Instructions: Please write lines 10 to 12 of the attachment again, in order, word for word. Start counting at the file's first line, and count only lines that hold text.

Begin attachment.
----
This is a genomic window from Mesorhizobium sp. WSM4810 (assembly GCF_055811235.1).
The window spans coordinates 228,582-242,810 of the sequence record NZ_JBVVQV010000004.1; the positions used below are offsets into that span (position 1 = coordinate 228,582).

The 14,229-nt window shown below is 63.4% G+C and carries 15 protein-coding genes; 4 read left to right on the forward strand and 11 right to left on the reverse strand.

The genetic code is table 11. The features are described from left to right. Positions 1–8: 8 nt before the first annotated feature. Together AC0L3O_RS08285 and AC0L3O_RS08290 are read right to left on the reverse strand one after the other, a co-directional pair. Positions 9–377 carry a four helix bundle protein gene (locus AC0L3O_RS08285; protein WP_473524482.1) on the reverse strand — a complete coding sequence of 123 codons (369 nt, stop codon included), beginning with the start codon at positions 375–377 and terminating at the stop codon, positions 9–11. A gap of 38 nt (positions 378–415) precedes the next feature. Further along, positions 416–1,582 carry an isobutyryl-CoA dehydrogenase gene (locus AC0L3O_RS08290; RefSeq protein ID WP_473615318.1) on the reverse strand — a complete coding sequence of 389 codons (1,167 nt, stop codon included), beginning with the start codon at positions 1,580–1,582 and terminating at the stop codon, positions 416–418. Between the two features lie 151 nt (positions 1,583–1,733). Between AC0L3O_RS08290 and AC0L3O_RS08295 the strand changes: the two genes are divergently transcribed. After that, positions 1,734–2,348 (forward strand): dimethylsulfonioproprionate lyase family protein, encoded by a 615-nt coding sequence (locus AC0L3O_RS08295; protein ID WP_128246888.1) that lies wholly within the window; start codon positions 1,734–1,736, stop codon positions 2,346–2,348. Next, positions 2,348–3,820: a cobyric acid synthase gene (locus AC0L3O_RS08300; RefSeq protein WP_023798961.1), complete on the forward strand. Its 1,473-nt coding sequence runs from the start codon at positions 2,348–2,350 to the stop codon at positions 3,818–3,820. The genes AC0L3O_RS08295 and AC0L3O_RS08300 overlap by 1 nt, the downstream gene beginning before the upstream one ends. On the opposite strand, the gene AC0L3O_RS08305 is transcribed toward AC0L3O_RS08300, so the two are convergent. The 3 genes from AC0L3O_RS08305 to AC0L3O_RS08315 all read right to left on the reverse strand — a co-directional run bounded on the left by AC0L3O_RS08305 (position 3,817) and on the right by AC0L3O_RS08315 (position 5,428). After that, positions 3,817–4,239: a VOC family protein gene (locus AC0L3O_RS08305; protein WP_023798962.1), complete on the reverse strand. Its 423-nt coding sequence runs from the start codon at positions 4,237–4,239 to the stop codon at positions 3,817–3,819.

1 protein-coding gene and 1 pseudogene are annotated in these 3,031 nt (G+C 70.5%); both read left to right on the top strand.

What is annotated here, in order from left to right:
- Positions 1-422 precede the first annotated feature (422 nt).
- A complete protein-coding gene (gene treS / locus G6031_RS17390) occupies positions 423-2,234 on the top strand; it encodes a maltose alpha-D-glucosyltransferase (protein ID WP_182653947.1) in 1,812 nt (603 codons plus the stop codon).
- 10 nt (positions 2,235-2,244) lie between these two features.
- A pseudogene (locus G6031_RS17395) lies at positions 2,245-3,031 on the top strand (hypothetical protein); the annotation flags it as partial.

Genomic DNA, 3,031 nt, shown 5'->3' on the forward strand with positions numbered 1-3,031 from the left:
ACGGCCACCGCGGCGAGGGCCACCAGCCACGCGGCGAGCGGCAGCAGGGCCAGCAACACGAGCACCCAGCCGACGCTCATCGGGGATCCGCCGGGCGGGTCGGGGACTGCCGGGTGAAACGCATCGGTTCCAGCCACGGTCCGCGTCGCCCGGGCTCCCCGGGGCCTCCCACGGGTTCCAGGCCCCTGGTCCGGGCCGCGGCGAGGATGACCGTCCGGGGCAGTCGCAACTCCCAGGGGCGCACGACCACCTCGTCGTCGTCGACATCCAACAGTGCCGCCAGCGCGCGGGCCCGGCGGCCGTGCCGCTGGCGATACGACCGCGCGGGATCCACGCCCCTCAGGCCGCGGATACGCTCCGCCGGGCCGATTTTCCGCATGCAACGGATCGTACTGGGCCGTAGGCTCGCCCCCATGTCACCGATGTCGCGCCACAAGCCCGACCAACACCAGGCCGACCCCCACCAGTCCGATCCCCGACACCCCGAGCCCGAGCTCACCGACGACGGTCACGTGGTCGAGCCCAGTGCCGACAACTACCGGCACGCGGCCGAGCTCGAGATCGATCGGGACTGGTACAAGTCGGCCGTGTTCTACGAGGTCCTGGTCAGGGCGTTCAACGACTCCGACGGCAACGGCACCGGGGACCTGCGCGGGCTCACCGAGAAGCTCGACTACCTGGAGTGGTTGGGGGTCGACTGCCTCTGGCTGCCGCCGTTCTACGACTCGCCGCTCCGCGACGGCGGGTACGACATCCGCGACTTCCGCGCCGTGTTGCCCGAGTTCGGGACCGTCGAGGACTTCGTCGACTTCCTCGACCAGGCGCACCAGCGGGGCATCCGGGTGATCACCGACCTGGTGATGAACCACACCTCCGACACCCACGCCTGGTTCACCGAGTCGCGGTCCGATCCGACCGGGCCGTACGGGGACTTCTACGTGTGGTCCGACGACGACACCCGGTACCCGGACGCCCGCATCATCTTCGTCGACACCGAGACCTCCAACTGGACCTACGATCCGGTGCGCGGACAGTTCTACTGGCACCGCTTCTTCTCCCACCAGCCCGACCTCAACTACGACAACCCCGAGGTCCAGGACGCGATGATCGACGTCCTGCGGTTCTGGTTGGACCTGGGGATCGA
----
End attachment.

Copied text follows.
- A pseudogene (locus G6031_RS17395) lies at positions 2,245-3,031 on the top strand (hypothetical protein); the annotation flags it as partial.

Genomic DNA, 3,031 nt, shown 5'->3' on the forward strand with positions numbered 1-3,031 from the left:
ACGGCCACCGCGGCGAGGGCCACCAGCCACGCGGCGAGCGGCAGCAGGGCCAGCAACACGAGCACCCAGCCGACGCTCATCGGGGATCCGCCGGGCGGGTCGGGGACTGCCGGGTGAAACGCATCGGTTCCAGCCACGGTCCGCGTCGCCCGGGCTCCCCGGGGCCTCCCACGGGTTCCAGGCCCCTGGTCCGGGCCGCGGCGAGGATGACCGTCCGGGGCAGTCGCAACTCCCAGGGGCGCACGACCACCTCGTCGTCGTCGACATCCAACAGTGCCGCCAGCGCGCGGGCCCGGCGGCCGTGCCGCTGGCGATACGACCGCGCGGGATCCACGCCCCTCAGGCCGCGGATACGCTCCGCCGGGCCGATTTTCCGCATGCAACGGATCGTACTGGGCCGTAGGCTCGCCCCCATGTCACCGATGTCGCGCCACAAGCCCGACCAACACCAGGCCGACCCCCACCAGTCCGATCCCCGACACCCCGAGCCCGAGCTCACCGACGACGGTCACGTGGTCGAGCCCAGTGCCGACAACTACCGGCACGCGGCCGAGCTCGAGATCGATCGGGACTGGTACAAGTCGGCCGTGTTCTACGAGGTCCTGGTCAGGGCGTTCAACGACTCCGACGGCAACGGCACCGGGGACCTGCGCGGGCTCACCGAGAAGCTCGACTACCTGGAGTGGTTGGGGGTCGACTGCCTCTGGCTGCCGCCGTTCTACGACTCGCCGCTCCGCGACGGCGGGTACGACATCCGCGACTTCCGCGCCGTGTTGCCCGAGTTCGGGACCGTCGAGGACTTCGTCGACTTCCTCGACCAGGCGCACCAGCGGGGCATCCGGGTGATCACCGACCTGGTGATGAACCACACCTCCGACACCCACGCCTGGTTCACCGAGTCGCGGTCCGATCCGACCGGGCCGTACGGGGACTTCTACGTGTGGTCCGACGACGACACCCGGTACCCGGACGCCCGCATCATCTTCGTCGACACCGAGACCTCCAACTGGACCTACGATCCGGTGCGCGGACAGTTCTACTGGCACCGCTTCTTCTCCCACCAGCCCGACCTCAACTACGACAACCCCGAGGTCCAGGACGCGATGATCGACGTCCTGCGGTTCTGGTTGGACCTGGGGATCGA